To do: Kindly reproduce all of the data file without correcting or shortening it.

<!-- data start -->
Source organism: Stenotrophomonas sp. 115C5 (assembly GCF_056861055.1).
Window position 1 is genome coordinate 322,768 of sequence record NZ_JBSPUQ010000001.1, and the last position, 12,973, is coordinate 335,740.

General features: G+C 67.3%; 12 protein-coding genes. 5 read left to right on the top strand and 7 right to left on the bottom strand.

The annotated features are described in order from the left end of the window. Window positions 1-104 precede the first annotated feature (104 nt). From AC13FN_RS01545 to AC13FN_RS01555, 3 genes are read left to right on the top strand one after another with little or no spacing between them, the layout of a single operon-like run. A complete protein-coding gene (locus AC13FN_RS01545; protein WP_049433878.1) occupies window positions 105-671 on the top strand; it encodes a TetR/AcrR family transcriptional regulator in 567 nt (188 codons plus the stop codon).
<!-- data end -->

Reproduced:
Source organism: Stenotrophomonas sp. 115C5 (assembly GCF_056861055.1).
Window position 1 is genome coordinate 322,768 of sequence record NZ_JBSPUQ010000001.1, and the last position, 12,973, is coordinate 335,740.

General features: G+C 67.3%; 12 protein-coding genes. 5 read left to right on the top strand and 7 right to left on the bottom strand.

The annotated features are described in order from the left end of the window. Window positions 1-104 precede the first annotated feature (104 nt). From AC13FN_RS01545 to AC13FN_RS01555, 3 genes are read left to right on the top strand one after another with little or no spacing between them, the layout of a single operon-like run. A complete protein-coding gene (locus AC13FN_RS01545; protein WP_049433878.1) occupies window positions 105-671 on the top strand; it encodes a TetR/AcrR family transcriptional regulator in 567 nt (188 codons plus the stop codon).